Hackensack as a long-time transit hub - The River
Journeys into Hackensack
Most of those other transit village communities were so designated because of their connection to rail service. Though Hackensack has is blessed with two rights of way, and two stops along N.J. Transit's Pascack Valley line, the focal point of its designation was Hackensack Bus Terminal. The bus terminal provides access to 12 different NJ TRANSIT bus routes, and connects riders to the George Washington Bridge Bus Station as well as to Jersey City and Newark and many northern New Jersey locations.
The idea of the transit village is that it serves as an anchor Hackensack's downtown redevelopment plan for the area within a half-mile of the terminal. The plan promotes retail and commercial improvements and aims to create a connected community around all three transit facilities.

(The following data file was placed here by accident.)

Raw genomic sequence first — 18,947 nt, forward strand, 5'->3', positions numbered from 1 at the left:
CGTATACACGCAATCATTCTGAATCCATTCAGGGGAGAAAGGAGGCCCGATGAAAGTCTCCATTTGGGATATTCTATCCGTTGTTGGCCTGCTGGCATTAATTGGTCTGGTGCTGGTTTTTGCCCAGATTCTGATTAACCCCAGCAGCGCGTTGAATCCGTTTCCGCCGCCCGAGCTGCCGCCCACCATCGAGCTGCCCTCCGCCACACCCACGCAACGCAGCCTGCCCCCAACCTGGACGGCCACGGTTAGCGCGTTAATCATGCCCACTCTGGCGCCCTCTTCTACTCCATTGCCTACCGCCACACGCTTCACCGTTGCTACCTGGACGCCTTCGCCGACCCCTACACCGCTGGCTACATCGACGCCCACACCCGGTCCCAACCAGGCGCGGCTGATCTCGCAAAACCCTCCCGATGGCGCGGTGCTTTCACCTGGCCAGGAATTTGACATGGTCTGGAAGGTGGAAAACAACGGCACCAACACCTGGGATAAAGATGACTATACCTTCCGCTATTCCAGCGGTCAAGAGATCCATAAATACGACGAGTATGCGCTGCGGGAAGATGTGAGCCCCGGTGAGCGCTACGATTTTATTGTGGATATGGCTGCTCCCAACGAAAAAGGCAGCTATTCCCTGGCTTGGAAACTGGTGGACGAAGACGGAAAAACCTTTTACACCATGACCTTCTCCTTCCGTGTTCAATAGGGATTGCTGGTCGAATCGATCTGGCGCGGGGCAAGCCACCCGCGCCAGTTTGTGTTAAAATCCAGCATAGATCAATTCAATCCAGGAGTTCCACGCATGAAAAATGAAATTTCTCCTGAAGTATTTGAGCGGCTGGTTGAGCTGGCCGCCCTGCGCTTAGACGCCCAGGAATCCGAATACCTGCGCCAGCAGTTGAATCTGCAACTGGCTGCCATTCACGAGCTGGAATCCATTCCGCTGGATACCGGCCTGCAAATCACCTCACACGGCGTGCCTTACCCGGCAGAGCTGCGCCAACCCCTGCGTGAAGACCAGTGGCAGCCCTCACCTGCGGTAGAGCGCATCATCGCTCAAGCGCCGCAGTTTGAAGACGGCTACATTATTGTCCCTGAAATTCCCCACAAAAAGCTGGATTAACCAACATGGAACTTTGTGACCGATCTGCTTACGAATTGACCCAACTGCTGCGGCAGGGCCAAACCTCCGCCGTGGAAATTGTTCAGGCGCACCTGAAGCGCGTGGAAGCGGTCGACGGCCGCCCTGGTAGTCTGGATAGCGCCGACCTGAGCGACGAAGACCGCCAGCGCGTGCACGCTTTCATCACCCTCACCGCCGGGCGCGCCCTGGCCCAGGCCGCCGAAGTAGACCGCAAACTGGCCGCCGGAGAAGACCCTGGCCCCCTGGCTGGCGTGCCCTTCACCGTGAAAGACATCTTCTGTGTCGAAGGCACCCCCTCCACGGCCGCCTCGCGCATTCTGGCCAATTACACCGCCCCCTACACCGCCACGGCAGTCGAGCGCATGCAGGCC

Notwithstanding the excitement this designation is creating, Hackensack has long been a transportation hub.
We came across a wonderful source of information about Hackensack's history and it is very entertaining and easy to read ("Historic Facts about Hackensack", compiled and written by George Mercer Scudder, September, 1999). Part of it outlines Hackensack's changing role in transportation over the years. We share it with you here and highly recommend it to you. This is Part 1, dealing with the transportation on the Hackensack River:
The Hackensack River was a good navigable waterway in the 1600's, 1700's and 1800's, hauling cargo in and out as far north as the pier at River Edge (then Demarest Landing).
Schooners plied their trade up and down the Hackensack River until the early 1900's when the railroads and highway. travel became cheaper and less time consuming.
Records show that much lumber, farm produce and building materials were transported on the river during these years. In 1862 and 1863 it was reported that the schooners "John Anderson, "D.A. Berry", and "Haxall" out of Hackensack were moving clothing and supplies for the Union forces during the Civil War.
Image credit: Bergen County Historical Society